French Imperial Pearl and Diamond Tiara (c. 1853)
Commissioned by Napoleon III, for the occasion of his marriage to Eugénie de Montijo, the last Empress of France. The crown jeweler Alexandre-Gabriel Lemonnier created a wardrobe of matching jewelry from a pedigree of gems that had once been worn by Empress Marie Louise (the second wife of Napoleon Bonaparte), and the Duchess of Angoulême (daughter of Louis XVI and Marie Antoinette).
The Imperial Pearl and Diamond Tiara is one of the few surviving crown jewels of France. Set in silver, the tiara contains 212 pearls and 1998 diamonds.
After the exile of Empress Eugenie and Emperor Napoleon III, the tiara was held in a vault by the French State Treasury, until it was displayed with the rest of the crown jewels during the 1878 World’s Fair in Paris.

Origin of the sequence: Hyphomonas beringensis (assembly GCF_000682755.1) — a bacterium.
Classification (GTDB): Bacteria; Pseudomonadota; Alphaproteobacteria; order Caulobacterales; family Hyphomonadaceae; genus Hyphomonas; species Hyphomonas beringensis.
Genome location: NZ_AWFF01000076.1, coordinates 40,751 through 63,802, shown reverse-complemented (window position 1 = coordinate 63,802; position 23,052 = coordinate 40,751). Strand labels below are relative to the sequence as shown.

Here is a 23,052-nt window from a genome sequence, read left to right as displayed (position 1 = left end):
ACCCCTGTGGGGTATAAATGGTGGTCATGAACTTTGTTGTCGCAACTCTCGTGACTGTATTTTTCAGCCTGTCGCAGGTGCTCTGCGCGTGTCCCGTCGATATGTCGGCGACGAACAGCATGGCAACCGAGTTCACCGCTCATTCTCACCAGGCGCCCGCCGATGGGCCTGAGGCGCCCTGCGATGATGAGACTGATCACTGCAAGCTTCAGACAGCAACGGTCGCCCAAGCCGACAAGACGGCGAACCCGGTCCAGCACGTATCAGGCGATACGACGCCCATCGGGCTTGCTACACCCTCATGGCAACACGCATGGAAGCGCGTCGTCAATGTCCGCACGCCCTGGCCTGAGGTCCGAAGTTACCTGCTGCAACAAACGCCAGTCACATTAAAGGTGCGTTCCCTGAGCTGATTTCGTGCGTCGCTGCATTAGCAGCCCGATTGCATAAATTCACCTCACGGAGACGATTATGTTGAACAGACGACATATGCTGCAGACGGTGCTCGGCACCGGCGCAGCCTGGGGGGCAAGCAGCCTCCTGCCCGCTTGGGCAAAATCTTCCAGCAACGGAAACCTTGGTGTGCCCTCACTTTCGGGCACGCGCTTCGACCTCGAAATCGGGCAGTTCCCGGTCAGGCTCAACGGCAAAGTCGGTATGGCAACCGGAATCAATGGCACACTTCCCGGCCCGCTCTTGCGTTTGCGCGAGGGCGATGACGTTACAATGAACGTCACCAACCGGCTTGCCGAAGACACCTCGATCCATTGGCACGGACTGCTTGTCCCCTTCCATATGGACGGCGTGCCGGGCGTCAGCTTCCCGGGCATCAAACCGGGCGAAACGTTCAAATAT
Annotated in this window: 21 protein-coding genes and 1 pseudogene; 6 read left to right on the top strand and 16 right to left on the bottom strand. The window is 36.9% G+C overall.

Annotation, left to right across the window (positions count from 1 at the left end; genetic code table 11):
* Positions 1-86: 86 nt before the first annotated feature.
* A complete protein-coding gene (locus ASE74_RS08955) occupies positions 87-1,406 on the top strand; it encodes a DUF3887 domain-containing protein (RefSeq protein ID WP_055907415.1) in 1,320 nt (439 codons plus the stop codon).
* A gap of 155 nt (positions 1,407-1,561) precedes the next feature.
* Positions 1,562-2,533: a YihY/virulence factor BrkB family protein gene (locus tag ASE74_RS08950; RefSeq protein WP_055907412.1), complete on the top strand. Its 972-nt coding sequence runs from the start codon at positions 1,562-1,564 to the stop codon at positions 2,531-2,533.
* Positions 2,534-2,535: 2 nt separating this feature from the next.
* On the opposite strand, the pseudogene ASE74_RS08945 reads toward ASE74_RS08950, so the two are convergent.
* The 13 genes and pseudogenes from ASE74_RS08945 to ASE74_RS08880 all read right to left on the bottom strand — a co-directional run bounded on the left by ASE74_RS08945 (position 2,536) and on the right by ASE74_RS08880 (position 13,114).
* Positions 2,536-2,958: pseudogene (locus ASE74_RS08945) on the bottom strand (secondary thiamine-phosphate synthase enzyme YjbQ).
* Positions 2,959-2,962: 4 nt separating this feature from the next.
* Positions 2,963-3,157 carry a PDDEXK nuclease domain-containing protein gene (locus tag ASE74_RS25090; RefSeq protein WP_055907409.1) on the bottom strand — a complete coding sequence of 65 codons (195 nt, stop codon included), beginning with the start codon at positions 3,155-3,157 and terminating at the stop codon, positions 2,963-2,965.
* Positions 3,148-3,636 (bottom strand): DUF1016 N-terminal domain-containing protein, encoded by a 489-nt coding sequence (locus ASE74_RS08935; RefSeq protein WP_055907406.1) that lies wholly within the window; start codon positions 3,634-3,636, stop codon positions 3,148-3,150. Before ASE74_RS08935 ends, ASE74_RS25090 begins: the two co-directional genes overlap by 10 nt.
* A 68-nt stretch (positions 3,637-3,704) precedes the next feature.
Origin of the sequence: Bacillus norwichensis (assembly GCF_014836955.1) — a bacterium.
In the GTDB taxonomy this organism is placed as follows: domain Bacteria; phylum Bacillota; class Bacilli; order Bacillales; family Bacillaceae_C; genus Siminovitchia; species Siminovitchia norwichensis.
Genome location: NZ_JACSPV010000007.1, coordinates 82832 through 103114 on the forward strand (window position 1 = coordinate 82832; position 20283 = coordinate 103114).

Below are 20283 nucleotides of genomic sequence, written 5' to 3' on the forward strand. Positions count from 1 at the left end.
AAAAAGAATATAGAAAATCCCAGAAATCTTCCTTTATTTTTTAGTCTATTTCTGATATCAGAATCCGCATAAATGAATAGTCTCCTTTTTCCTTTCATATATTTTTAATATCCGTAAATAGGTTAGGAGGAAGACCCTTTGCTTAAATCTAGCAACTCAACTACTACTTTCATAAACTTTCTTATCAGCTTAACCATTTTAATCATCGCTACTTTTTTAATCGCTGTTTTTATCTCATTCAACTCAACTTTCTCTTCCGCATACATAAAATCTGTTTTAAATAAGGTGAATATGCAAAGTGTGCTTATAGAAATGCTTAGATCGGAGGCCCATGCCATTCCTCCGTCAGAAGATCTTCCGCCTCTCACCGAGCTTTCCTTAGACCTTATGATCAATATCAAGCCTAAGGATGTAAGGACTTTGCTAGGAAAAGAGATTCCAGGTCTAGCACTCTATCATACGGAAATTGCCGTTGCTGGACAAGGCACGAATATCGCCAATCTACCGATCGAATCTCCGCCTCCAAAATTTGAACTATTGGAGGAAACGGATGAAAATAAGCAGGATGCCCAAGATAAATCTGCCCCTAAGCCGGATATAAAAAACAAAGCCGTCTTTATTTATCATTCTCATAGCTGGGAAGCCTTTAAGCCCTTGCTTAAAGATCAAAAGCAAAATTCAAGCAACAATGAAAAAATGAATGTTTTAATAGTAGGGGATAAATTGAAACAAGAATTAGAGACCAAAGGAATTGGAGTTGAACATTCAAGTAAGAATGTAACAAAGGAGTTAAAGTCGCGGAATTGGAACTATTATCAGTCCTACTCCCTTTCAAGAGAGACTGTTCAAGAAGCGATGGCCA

Nearly a decade later, the tiara was put up for auction by the National Assembly in 1887 and purchased by Julius Jacob for the bargain price of 78,100 French Francs.
By the mid-1900’s the tiara had already switched ownership several times and was once again owned by royalty as it was passed along through the German House of Thurn and Taxis.
In 1992 the Louvre Museum reacquired the piece for 935,000 Deutsch Marks, after it was bought by the society “Amis de Louvre” (Friends of the Louvre). Princess Gloria of Thurn and Taxis was forced to sell the tiara along with other family heirlooms, in order to pay the inheritance taxes left by the death of her husband.